How macOS now tracks the provenance of apps

Back in March, we learned that macOS 13 Ventura had introduced a new extended attribute (xattr) for tracking the provenance of apps. At that time, evidence of how this might work was confusing, as it appeared that the xattr had changed behaviour since its introduction. Some apps were covered in provenance xattrs, while others had none at all. This article tries to describe how this xattr and provenance tracking work in macOS 13.3.1.

Provenance tracking currently consists of the xattr, with a fixed size of 11 bytes and consisting of high order bits and an 8-byte integer primary key, and the provenance_tracking table in /var/db/SystemPolicyConfiguration/ExecPolicy, which also stores the app’s cdhash and other information about it.

Extended attributes

The only visible sign of provenance tracking is that single xattr,, which can be added to the app bundle folder (with the .app extension) when the quarantine flag is cleared on first run of the app. This turns out to be quite an elaborate process, best summarised in a diagram.


Consider when you download a Zip archive containing one or more documents and an app. On receipt over an unsecured network connection, either from the internet or AirDrop, two security xattrs are added to the archive on arrival:, the quarantine flag, which is set, and an unprotected xattr, for the archive as a document. That’s unprotected in the sense that it’s not protected by SIP, and can be removed.

When that Zip archive is decompressed and unarchived, any documents will inherit its set quarantine flag; as documents, that flag won’t be cleared. The app’s bundle folder also has a set quarantine flag attached.

When the app is moved to a different enclosing folder, such as Applications, and is launched for the first time using the Finder, its xattrs change: the quarantine flag is cleared but left in place, a xattr that’s protected by SIP is attached, and an unprotected xattr is also attached.

If the app is first launched from the same folder that it arrived in, that works differently, and no provenance xattr will be attached. Neither are provenance xattrs attached to documents.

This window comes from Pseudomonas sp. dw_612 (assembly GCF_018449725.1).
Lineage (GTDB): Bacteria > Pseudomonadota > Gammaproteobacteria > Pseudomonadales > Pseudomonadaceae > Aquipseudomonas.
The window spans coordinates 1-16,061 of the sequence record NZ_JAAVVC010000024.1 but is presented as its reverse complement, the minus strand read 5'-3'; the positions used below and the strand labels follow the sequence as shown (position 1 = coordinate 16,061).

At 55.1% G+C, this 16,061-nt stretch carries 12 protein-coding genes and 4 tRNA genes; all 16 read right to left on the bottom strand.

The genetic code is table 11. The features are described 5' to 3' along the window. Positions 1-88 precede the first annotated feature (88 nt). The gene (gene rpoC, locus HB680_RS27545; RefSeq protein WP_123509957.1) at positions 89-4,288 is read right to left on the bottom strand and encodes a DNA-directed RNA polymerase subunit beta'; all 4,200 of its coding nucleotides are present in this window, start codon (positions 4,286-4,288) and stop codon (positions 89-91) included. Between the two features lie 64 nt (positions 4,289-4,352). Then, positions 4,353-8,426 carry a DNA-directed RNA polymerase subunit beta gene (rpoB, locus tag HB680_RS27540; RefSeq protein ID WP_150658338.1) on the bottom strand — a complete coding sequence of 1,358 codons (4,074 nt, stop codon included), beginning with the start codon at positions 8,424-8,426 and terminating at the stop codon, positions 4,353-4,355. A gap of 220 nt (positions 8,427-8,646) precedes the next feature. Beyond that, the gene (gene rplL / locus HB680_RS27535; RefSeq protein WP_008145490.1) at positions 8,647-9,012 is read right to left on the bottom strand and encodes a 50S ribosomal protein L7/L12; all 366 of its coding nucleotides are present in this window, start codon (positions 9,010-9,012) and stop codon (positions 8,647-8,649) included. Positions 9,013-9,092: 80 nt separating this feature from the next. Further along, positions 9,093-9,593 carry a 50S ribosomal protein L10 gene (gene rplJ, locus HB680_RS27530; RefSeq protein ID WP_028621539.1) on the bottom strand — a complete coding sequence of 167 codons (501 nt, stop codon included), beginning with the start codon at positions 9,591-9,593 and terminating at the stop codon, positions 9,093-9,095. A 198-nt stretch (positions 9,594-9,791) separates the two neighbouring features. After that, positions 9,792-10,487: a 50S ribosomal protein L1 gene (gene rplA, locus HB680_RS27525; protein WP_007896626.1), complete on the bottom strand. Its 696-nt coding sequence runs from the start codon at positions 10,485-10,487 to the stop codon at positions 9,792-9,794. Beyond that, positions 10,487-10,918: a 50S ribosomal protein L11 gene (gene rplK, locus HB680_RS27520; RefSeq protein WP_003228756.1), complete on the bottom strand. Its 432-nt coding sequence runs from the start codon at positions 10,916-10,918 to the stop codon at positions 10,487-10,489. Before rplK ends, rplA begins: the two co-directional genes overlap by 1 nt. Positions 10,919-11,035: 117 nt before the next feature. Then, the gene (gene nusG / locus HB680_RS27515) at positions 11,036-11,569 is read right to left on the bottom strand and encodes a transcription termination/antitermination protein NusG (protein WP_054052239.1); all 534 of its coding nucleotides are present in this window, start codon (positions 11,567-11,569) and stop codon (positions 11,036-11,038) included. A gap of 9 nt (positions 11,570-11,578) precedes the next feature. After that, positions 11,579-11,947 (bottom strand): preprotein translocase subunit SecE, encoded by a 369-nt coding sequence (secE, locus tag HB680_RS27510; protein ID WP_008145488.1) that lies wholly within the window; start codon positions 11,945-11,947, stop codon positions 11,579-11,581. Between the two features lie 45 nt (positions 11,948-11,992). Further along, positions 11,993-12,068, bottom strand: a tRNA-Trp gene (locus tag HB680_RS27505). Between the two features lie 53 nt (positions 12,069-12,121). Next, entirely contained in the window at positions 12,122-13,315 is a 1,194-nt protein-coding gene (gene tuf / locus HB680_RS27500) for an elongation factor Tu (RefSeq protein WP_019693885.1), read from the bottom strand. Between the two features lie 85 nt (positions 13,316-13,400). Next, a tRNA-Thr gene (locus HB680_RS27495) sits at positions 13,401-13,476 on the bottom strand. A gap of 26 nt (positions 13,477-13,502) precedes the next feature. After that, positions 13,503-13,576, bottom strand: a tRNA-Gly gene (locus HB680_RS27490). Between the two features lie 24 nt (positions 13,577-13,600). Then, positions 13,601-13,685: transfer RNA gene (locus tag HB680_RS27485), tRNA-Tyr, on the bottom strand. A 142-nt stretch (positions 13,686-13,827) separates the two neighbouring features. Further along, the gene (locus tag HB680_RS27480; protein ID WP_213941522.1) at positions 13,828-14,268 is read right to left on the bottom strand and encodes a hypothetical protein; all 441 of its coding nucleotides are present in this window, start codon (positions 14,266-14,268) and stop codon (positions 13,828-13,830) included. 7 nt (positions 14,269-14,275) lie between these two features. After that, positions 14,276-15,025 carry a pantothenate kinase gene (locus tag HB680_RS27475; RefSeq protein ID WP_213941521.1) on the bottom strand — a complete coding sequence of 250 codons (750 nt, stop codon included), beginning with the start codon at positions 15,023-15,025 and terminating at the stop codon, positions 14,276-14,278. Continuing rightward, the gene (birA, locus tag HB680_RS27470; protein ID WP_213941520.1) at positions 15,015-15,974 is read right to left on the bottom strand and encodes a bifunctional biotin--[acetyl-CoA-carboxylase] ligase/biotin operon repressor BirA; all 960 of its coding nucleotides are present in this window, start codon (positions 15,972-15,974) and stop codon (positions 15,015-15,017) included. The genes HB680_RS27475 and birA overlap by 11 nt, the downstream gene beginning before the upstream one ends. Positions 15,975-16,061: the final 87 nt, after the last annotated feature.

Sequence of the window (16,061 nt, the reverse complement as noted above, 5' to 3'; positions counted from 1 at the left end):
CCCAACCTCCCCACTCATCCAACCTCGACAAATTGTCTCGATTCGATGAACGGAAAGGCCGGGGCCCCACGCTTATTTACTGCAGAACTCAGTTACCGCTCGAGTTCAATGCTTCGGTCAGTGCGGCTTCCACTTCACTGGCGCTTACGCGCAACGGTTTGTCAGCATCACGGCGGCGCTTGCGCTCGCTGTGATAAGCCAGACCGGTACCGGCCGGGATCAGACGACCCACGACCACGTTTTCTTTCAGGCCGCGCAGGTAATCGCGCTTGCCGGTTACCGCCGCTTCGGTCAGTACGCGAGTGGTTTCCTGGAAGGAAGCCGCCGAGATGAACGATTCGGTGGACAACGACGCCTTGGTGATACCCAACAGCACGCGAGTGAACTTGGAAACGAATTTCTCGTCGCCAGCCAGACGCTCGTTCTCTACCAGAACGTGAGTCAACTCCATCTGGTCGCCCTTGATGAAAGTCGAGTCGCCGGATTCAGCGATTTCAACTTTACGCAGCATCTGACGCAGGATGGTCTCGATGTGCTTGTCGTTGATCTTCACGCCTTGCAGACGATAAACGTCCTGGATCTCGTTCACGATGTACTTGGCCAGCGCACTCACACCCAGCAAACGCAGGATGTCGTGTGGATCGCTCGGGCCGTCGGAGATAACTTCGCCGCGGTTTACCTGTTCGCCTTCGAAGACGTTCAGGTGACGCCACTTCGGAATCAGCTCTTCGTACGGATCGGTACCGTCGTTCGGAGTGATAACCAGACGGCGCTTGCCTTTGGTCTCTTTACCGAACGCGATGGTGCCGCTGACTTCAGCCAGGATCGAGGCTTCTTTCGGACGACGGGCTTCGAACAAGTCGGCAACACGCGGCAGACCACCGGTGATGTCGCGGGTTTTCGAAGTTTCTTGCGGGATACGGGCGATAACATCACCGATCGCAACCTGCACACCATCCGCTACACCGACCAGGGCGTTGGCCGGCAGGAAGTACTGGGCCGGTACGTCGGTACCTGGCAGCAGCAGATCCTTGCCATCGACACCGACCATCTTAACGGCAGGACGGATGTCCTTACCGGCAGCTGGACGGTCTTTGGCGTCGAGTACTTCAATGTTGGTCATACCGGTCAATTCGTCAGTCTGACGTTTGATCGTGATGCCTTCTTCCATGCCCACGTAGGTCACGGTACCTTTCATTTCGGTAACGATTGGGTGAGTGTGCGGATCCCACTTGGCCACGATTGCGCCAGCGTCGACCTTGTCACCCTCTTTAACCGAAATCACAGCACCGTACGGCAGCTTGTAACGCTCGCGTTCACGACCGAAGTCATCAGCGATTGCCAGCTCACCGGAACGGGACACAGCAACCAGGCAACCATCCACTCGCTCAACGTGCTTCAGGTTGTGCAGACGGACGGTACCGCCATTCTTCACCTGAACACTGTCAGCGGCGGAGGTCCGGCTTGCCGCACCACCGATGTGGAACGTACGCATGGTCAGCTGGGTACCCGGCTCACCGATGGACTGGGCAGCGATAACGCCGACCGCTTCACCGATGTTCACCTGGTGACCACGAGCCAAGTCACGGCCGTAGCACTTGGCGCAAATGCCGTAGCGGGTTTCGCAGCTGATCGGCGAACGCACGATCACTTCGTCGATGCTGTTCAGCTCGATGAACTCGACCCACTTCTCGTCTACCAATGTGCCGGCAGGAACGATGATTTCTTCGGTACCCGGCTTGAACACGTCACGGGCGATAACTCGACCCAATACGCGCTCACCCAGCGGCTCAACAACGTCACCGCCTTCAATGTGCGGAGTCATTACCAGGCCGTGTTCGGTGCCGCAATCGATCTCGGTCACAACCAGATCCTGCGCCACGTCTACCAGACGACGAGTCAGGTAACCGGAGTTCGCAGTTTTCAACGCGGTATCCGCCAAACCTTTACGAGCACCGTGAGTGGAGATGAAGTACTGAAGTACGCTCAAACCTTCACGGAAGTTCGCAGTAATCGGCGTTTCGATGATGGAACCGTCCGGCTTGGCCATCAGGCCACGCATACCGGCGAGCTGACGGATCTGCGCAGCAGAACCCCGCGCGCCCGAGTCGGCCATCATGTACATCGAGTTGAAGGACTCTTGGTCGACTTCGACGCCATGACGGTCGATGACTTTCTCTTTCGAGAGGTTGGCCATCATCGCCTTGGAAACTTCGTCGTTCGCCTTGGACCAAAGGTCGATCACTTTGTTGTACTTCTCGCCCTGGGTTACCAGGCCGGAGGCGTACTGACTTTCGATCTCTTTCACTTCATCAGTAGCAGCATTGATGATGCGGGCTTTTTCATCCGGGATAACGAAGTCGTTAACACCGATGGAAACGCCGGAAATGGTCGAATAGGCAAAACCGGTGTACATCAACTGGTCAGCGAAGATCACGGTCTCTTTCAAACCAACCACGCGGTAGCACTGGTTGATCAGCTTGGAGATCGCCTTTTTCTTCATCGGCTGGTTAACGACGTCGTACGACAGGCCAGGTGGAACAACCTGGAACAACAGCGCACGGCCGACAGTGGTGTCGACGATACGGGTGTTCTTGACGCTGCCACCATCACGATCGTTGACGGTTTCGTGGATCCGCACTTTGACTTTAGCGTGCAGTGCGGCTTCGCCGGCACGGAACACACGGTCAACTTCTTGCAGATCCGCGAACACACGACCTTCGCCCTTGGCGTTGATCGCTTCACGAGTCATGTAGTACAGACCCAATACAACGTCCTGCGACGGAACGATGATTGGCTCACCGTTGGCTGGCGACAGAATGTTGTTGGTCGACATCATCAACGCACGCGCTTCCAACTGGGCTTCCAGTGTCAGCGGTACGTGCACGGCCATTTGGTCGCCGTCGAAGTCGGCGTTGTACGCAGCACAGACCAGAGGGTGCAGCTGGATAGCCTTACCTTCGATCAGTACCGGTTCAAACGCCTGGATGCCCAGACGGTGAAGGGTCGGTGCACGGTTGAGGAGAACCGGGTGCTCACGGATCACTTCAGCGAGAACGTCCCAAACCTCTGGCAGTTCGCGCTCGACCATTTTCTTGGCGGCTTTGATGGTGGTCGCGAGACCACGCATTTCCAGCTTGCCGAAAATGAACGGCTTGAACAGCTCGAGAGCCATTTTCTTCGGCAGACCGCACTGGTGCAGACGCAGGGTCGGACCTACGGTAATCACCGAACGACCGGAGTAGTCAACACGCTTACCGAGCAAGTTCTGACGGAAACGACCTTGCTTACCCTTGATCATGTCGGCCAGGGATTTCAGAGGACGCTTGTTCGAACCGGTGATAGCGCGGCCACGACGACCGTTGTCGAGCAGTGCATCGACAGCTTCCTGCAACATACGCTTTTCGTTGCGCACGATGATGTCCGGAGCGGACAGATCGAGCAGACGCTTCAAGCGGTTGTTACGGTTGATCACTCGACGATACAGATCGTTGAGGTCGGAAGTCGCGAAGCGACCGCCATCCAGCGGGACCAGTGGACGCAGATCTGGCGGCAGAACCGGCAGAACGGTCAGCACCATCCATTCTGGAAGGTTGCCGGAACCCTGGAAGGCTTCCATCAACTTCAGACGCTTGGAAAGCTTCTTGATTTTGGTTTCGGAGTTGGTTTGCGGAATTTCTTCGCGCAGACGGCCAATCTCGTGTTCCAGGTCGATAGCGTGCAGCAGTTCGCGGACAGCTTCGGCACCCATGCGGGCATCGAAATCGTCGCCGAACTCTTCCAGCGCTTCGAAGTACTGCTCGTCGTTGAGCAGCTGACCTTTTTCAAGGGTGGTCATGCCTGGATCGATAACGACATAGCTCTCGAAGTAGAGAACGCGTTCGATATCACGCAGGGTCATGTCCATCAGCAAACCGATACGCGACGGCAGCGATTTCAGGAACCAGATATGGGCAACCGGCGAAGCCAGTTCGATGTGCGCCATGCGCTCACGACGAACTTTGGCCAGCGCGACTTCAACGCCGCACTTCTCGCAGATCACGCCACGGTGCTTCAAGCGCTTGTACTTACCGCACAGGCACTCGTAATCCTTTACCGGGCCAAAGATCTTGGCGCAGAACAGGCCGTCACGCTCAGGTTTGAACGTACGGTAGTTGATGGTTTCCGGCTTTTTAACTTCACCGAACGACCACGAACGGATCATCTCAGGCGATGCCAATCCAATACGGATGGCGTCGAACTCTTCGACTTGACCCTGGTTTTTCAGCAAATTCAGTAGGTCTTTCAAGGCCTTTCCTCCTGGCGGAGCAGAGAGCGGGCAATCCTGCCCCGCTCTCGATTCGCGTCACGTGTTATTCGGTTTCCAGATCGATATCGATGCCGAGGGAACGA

Entering provenance data

On app first run, once Gatekeeper has completed its evaluation of the app, and the user has approved running the app, syspolicyd reports the creation of provenance data in the app’s entry in the ExecPolicy database:
3.296437 syspolicyd Code evaluation completed: 2
3.296574 syspolicyd Allowing code due to user approval
3.296597 syspolicyd Skipping registration as it was already registered: PST: (path: /Applications/, (team: QWY4LRW926), (id: co.eclecticlight.SystHist), (bundle_id: co.eclecticlight.SystHist)
3.296599 syspolicyd Updating flags: /Applications/, 518
3.343128 syspolicyd Created provenance data for target: TA(5a27d5b41b488128, 0), PST: (path: /Applications/, (team: QWY4LRW926), (id: co.eclecticlight.SystHist), (bundle_id: co.eclecticlight.SystHist)
3.343133 syspolicyd Handling provenance root: TA(5a27d5b41b488128, 0)
3.343203 syspolicyd Wrote provenance data on target: TA(5a27d5b41b488128, 0), PST: (path: /Applications/, (team: QWY4LRW926), (id: co.eclecticlight.SystHist), (bundle_id: co.eclecticlight.SystHist)
3.343204 syspolicyd Putting executable into provenance with metadata: TA(5a27d5b41b488128, 0)
3.343209 syspolicyd Putting process into provenance tracking with metadata: 776, TA(5a27d5b41b488128, 0)
3.343211 syspolicyd Tracking process with attributes: 776, TA(5a27d5b41b488128, 0)

Updating provenance data

On subsequent runs of that app, syspolicyd locates the previously stored provenance data, and updates it:
0.870928 syspolicyd Adding default exception for team: QWY4LRW926
0.870951 syspolicyd Registered app bundle for protection: PST: (path: /Applications/, (team: QWY4LRW926), (id: co.eclecticlight.Sparsity), (bundle_id: (null))
0.870952 syspolicyd Updating flags: /Applications/, 518
0.897559 syspolicyd Found provenance data on target: TA(1b5834a7f5a56f8d, 0), PST: (path: /Applications/, (team: QWY4LRW926), (id: co.eclecticlight.Sparsity), (bundle_id: (null))
0.897661 syspolicyd Putting executable into provenance with metadata: TA(1b5834a7f5a56f8d, 0)
0.897666 syspolicyd Putting process into provenance tracking with metadata: 631, TA(1b5834a7f5a56f8d, 0)
0.897668 syspolicyd Tracking process with attributes: 631, TA(1b5834a7f5a56f8d, 0)

Tracking provenance

Currently, provenance data for apps doesn’t appear to be inspected until after the app has completed its Gatekeeper checks, which could include checking its cdhashes, already stored in the ExecPolicy database. There appears to be scope for additional cdhash and other checks to be made earlier during Gatekeeper checks.

Another security feature apparently introduced in Ventura is Bastion and XProtectBehaviorService, which contain rules of behaviour that can detect behavioural violations for processes such as the Finder. One potential role for the ExecPolicy database is to track and flag such violations as potentially malicious. This would be a major departure from previous macOS security, which is based on static analysis.

I’m very grateful to Randy Saldinger of Mothers Ruin and Pico, who have contributed substantially to the information above.